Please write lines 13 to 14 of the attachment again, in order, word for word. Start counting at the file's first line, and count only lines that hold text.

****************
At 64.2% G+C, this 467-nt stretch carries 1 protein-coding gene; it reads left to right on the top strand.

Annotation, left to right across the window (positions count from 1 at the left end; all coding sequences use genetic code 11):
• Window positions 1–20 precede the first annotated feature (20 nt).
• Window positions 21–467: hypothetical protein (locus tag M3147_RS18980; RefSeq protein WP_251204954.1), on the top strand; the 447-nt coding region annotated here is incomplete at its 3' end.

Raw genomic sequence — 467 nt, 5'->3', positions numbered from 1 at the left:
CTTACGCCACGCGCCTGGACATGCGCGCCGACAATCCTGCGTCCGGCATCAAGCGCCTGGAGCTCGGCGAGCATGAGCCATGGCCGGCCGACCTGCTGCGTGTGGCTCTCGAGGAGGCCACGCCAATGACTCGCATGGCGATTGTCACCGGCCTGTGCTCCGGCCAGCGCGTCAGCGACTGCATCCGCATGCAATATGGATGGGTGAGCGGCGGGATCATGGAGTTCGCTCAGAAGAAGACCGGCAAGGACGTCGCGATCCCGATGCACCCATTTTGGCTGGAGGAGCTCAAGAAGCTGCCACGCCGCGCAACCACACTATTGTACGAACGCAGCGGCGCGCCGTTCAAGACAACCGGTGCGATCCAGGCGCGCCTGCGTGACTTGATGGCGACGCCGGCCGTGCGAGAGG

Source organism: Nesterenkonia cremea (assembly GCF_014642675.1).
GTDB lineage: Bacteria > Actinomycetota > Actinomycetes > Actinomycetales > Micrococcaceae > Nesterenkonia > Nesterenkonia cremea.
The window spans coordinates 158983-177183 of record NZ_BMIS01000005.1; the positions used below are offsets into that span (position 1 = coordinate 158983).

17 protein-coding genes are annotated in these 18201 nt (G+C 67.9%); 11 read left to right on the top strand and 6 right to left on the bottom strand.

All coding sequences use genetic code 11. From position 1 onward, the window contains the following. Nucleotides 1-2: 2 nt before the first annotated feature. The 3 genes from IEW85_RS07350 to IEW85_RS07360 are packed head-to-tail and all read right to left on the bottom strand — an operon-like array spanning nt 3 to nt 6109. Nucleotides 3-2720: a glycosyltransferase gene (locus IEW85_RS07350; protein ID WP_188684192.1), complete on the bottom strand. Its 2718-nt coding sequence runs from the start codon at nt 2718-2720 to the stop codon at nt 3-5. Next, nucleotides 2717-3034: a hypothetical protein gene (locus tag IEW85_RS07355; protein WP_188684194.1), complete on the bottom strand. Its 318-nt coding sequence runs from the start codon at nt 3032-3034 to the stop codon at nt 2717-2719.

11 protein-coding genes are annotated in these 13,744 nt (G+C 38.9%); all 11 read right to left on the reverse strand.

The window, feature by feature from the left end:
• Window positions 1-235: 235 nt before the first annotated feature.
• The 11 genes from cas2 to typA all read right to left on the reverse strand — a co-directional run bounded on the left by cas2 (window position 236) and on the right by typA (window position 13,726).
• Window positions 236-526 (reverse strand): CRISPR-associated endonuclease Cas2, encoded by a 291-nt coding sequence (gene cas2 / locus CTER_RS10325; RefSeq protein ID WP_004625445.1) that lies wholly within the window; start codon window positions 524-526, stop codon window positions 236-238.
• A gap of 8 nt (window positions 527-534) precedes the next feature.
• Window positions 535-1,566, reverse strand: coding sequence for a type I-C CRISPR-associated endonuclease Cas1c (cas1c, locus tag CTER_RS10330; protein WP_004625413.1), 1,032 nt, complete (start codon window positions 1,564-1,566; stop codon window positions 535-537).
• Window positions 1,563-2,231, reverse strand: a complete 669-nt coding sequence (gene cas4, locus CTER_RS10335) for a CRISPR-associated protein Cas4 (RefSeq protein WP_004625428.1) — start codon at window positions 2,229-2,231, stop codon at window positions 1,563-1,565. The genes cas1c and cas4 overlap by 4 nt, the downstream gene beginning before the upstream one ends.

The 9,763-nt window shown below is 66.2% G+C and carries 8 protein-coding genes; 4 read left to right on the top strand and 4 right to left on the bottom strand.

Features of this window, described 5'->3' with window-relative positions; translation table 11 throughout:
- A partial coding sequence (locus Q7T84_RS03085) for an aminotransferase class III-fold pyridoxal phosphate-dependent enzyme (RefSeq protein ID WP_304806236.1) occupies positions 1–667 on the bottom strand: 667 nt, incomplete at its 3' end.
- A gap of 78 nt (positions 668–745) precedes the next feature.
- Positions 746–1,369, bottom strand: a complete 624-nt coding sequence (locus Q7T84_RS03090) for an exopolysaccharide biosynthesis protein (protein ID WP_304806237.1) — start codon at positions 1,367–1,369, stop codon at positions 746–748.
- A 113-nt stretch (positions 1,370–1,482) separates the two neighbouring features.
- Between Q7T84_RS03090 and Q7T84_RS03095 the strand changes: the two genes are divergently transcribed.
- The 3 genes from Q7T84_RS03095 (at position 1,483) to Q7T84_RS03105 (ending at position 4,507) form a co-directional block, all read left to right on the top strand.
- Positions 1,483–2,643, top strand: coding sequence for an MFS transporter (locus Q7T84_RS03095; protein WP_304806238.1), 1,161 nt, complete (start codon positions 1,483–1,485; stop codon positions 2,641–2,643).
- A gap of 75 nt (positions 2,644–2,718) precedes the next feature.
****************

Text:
The window, feature by feature from the left end:
• Window positions 1-235: 235 nt before the first annotated feature.